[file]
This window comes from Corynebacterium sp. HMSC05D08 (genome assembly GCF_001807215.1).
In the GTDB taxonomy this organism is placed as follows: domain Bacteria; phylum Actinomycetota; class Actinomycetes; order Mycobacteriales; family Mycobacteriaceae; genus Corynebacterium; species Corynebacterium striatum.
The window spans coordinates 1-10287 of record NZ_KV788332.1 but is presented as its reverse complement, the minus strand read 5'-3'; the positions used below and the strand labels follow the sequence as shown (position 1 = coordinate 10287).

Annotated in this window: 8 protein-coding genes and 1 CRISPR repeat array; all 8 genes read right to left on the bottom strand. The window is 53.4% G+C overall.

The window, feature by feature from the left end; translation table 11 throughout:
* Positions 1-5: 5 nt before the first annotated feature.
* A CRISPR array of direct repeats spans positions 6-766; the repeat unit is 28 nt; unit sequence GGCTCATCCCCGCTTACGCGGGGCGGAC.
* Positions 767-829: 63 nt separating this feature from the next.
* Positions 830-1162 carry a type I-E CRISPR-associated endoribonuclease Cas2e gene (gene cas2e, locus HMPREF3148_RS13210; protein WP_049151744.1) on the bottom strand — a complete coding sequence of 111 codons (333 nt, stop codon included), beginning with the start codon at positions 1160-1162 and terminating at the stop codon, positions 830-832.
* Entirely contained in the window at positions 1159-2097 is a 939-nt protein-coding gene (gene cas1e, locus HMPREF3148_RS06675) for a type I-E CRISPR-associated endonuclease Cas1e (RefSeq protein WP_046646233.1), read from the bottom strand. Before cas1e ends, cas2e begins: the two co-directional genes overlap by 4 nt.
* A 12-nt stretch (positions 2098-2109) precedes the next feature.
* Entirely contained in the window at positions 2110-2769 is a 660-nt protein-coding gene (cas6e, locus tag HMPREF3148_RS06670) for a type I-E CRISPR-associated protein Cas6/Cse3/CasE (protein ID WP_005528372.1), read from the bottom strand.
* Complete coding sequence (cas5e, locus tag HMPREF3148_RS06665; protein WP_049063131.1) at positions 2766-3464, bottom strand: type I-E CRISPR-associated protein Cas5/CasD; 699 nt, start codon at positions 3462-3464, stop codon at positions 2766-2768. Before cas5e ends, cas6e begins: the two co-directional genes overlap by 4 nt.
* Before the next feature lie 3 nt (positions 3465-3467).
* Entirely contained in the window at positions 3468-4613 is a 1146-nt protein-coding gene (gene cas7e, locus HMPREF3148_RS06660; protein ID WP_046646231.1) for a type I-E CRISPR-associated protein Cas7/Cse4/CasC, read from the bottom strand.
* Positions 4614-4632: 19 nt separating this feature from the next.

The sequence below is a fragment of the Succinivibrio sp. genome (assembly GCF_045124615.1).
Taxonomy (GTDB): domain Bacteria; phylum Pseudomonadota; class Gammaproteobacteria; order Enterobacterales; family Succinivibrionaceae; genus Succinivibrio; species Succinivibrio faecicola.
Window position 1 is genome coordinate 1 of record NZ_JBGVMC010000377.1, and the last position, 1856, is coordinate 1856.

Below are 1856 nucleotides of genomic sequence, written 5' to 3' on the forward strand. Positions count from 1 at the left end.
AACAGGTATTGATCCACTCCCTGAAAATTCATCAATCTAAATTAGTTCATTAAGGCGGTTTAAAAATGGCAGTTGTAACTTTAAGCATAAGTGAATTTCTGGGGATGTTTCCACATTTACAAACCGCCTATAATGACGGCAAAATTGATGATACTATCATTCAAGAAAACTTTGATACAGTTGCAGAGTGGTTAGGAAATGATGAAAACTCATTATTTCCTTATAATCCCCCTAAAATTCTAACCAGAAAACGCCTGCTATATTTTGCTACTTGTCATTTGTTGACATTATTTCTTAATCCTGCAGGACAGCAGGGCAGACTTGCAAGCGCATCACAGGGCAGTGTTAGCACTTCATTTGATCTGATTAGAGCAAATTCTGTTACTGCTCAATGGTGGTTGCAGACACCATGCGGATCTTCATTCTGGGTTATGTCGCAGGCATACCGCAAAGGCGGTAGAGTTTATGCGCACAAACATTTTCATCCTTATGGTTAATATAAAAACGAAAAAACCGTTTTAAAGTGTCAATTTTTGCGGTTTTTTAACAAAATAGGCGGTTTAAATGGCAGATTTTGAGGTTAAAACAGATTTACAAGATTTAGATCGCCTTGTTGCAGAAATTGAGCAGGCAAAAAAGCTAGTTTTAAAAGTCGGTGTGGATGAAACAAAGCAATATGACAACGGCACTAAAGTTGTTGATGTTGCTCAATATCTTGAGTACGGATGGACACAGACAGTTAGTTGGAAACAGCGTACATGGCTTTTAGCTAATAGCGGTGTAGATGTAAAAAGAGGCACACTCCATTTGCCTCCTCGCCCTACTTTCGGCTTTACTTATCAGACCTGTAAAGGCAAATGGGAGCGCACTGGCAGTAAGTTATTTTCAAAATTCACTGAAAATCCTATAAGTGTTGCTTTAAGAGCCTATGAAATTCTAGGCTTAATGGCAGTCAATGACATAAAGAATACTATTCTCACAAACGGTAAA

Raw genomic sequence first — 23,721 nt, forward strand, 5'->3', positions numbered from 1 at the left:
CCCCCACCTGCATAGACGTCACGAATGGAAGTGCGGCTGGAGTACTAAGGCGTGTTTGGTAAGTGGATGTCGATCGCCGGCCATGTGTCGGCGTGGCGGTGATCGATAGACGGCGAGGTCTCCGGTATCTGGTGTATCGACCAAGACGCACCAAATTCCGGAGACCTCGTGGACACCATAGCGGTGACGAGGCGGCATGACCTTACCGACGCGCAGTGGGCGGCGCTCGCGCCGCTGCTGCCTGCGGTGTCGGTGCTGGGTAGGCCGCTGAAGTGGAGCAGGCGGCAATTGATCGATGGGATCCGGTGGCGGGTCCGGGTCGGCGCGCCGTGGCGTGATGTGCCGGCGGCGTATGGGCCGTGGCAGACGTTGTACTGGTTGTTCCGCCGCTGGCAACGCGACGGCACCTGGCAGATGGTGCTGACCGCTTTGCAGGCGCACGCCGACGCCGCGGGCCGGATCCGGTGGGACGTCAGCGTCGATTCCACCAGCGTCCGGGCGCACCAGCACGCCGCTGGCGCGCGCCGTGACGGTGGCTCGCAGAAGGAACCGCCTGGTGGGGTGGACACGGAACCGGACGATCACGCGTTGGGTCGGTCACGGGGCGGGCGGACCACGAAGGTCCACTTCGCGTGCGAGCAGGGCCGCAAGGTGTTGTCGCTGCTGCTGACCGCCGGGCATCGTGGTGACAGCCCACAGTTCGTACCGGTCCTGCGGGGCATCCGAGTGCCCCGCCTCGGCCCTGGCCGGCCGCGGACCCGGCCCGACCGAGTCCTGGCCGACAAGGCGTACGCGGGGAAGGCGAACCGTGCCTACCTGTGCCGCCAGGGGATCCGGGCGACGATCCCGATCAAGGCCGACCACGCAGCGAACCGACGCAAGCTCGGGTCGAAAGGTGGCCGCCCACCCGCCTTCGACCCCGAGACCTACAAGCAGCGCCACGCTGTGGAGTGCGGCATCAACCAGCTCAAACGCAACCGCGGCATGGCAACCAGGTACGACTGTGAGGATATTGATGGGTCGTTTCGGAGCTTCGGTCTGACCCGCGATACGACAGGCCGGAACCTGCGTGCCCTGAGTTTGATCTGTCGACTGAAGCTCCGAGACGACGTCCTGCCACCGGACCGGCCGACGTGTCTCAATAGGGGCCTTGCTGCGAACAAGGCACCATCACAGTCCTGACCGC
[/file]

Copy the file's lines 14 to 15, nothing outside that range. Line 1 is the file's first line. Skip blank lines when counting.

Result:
* Before the next feature lie 3 nt (positions 3465-3467).
* Entirely contained in the window at positions 3468-4613 is a 1146-nt protein-coding gene (gene cas7e, locus HMPREF3148_RS06660; protein ID WP_046646231.1) for a type I-E CRISPR-associated protein Cas7/Cse4/CasC, read from the bottom strand.